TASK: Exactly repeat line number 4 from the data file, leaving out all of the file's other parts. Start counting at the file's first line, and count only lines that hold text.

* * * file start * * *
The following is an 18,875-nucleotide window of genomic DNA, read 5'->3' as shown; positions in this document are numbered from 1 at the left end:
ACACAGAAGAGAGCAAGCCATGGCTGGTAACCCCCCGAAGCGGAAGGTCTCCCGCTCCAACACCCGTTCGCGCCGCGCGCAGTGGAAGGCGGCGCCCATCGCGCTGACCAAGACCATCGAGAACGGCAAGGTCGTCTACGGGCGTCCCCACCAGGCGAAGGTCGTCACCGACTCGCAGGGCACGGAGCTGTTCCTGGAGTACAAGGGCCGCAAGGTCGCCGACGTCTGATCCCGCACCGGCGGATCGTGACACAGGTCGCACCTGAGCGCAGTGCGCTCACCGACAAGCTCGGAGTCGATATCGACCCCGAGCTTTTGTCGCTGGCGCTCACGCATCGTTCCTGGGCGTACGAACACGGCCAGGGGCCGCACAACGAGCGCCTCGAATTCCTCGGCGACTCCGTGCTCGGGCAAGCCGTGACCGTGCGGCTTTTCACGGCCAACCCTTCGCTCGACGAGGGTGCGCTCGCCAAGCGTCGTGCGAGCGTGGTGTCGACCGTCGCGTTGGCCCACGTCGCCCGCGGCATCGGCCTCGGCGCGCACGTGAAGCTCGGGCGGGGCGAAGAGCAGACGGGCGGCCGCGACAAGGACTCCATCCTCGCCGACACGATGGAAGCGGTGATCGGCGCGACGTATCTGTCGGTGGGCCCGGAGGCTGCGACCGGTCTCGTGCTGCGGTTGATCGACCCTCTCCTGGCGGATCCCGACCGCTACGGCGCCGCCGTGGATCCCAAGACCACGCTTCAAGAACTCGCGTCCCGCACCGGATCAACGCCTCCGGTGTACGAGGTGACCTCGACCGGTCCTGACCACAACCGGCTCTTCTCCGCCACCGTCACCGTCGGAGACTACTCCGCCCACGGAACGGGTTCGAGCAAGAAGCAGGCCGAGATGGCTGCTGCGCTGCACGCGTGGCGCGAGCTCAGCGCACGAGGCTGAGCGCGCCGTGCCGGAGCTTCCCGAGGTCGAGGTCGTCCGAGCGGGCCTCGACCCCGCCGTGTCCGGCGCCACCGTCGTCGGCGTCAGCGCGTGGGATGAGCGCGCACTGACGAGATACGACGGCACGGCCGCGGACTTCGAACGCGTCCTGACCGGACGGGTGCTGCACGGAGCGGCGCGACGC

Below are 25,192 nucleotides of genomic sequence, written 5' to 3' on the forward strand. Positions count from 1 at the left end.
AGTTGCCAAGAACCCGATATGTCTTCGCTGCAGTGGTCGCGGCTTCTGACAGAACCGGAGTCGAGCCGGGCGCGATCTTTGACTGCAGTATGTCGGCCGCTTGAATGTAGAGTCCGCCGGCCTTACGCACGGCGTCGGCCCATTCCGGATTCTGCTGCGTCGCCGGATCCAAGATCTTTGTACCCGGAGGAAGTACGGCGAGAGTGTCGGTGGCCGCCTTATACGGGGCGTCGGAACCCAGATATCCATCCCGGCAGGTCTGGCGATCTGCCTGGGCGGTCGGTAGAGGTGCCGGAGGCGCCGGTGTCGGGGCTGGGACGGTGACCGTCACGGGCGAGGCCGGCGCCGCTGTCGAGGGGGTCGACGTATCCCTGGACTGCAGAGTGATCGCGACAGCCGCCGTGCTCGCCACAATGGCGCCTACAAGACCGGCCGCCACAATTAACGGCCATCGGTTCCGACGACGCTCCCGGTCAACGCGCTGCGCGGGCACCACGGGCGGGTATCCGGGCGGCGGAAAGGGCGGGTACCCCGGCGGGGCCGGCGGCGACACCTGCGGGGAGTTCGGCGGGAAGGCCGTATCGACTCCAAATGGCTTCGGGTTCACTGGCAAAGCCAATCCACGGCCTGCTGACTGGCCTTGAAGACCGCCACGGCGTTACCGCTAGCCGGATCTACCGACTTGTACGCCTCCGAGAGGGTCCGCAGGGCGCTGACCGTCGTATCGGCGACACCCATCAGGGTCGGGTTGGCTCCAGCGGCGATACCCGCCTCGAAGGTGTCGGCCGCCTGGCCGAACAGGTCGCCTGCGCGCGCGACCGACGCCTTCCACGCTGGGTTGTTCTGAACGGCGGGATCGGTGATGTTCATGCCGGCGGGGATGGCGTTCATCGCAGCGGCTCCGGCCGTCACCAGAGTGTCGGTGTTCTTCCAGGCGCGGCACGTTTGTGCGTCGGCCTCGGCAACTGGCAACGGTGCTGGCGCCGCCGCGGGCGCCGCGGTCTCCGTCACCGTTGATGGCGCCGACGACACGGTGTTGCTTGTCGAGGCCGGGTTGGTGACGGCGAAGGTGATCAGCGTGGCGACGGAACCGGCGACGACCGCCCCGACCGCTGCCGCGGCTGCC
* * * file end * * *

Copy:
AGTTGCCAAGAACCCGATATGTCTTCGCTGCAGTGGTCGCGGCTTCTGACAGAACCGGAGTCGAGCCGGGCGCGATCTTTGACTGCAGTATGTCGGCCGCTTGAATGTAGAGTCCGCCGGCCTTACGCACGGCGTCGGCCCATTCCGGATTCTGCTGCGTCGCCGGATCCAAGATCTTTGTACCCGGAGGAAGTACGGCGAGAGTGTCGGTGGCCGCCTTATACGGGGCGTCGGAACCCAGATATCCATCCCGGCAGGTCTGGCGATCTGCCTGGGCGGTCGGTAGAGGTGCCGGAGGCGCCGGTGTCGGGGCTGGGACGGTGACCGTCACGGGCGAGGCCGGCGCCGCTGTCGAGGGGGTCGACGTATCCCTGGACTGCAGAGTGATCGCGACAGCCGCCGTGCTCGCCACAATGGCGCCTACAAGACCGGCCGCCACAATTAACGGCCATCGGTTCCGACGACGCTCCCGGTCAACGCGCTGCGCGGGCACCACGGGCGGGTATCCGGGCGGCGGAAAGGGCGGGTACCCCGGCGGGGCCGGCGGCGACACCTGCGGGGAGTTCGGCGGGAAGGCCGTATCGACTCCAAATGGCTTCGGGTTCACTGGCAAAGCCAATCCACGGCCTGCTGACTGGCCTTGAAGACCGCCACGGCGTTACCGCTAGCCGGATCTACCGACTTGTACGCCTCCGAGAGGGTCCGCAGGGCGCTGACCGTCGTATCGGCGACACCCATCAGGGTCGGGTTGGCTCCAGCGGCGATACCCGCCTCGAAGGTGTCGGCCGCCTGGCCGAACAGGTCGCCTGCGCGCGCGACCGACGCCTTCCACGCTGGGTTGTTCTGAACGGCGGGATCGGTGATGTTCATGCCGGCGGGGATGGCGTTCATCGCAGCGGCTCCGGCCGTCACCAGAGTGTCGGTGTTCTTCCAGGCGCGGCACGTTTGTGCGTCGGCCTCGGCAACTGGCAACGGTGCTGGCGCCGCCGCGGGCGCCGCGGTCTCCGTCACCGTTGATGGCGCCGACGACACGGTGTTGCTTGTCGAGGCCGGGTTGGTGACGGCGAAGGTGATCAGCGTGGCGACGGAACCGGCGACGACCGCCCCGACCGCTGCCGCGGCTGCC